Last week, I attended the Higher Education Academy ‘Inspire’ Conference for the Social Sciences in Manchester. My free passport to this great conference was as a member of the “BlogSquad” to live-tweet and blog about the event.
I will first say just how valuable it is to attend the occasional conference or talk that is seemingly on the fringe of your usual research or discipline. I learned at the conference that this is called “disciplinary tourism” – and it is a valuable and eye opening experience.
The HEA put on a packed two days, covering many innovative and inspiring ideas for HE practice: from engaging students through humour, Facebook, flipped learning, and Open Badges, as well as technical ‘how to’s’ for profs, including screencasts, working with industry to boost student job skills, determine, interactive feedback, publishing tips, and VLEs in the ‘boundary-less campus’.
There were some truly excellent talks, each of which broadened my mind to the incredible amount of thought, energy and care that profs are putting in to their teaching practice for the benefit of their students.
The Keynote was delivered by Prof. Steve Wheeler – “Learning in the digital age: Theory and practice”.
Prof. Wheeler talked about the technological reality of HE: “Your students are younger than Google and Facebook”. Technology is here, it’s how our students have grown up and learned to engage with information, so we have to meet them on their level.
Being only about a decade older than my students, I realized that even this gap had me lingering in the ‘analog’ world of the past in my teaching style, and that embracing tech in the classroom (or Flipped Classroom) is an essential. Students can engage with tech as ‘digital natives’, and so while I will teach them, they will also be teaching me – what Wheeler calls ‘paragogy’.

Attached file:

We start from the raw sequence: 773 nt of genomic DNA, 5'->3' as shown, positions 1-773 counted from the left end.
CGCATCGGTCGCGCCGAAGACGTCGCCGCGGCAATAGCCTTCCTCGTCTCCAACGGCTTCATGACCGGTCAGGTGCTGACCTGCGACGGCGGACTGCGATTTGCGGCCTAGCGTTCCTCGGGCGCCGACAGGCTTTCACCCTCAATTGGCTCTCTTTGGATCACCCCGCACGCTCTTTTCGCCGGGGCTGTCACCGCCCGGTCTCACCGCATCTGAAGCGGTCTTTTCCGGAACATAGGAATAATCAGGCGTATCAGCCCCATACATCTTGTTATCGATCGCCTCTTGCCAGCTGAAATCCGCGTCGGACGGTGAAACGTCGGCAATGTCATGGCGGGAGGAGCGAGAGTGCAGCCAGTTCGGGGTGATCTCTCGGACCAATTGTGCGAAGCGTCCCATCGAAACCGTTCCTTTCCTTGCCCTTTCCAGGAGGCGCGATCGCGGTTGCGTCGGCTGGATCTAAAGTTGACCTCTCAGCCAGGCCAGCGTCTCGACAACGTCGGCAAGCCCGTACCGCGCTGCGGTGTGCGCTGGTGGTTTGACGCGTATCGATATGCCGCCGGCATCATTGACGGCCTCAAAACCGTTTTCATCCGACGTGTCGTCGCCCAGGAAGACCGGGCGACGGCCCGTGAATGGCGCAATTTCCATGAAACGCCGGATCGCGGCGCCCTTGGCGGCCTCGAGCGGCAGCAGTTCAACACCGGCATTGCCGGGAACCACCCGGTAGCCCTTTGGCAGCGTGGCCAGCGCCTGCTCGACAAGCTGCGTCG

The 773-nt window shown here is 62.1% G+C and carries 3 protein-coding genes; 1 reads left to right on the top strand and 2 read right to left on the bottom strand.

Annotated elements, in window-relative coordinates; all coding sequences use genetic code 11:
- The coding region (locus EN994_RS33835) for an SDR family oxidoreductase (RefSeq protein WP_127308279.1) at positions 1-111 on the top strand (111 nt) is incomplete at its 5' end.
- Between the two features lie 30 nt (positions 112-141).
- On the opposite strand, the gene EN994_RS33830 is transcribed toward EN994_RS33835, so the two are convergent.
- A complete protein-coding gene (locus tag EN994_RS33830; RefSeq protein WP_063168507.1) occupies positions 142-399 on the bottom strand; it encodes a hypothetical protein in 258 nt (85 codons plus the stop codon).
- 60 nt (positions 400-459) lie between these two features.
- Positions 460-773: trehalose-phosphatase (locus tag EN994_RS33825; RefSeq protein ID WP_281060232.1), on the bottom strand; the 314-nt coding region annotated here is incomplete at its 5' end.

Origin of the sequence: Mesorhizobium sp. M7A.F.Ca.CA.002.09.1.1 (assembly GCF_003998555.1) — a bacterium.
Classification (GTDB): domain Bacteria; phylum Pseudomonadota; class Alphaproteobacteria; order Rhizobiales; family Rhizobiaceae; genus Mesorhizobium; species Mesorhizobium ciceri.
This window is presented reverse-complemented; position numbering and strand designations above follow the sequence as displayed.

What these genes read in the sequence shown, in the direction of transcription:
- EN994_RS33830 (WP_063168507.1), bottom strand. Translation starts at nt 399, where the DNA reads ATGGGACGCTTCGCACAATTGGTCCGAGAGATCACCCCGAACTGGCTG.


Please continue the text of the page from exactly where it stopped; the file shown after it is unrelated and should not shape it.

I had found myself interested in this conference because of my budding interest in academic practice since my introductory LEaD module and my first term teaching at City University this past year. Previously, I had thought of myself in academic terms (rather naively, I now realise) as simply a PhD researcher in Food Policy. All this new exposure to academic practice, LEaD, and the HEA has shown me that being an academic means bringing together both the research and teaching elements of the role… Two different skillsets, disciplines, literatures, experiences and streams of professional and personal development.
It is a hugely inspiring thing to realise that as an academic you are multidimensional, and more than just your PhD research. It was also reassuring to discover that there is so much support available to early-career academics like myself and that there is a community of professionals pushing HE development. The HEA conference opened my eyes to the amazing things that profs are doing to engage their students, and I find myself truly excited to try these out in my next teaching role.
I believe that I will look back to my two days at the HEA conference as a standout moment that started a chain reaction in my awareness and professional development as an academic – I simply can’t put down on paper all the different ideas and lessons that I came away with.
Don’t forget to play on the fringes of your discipline and be a tourist – there is much inspiration to be found!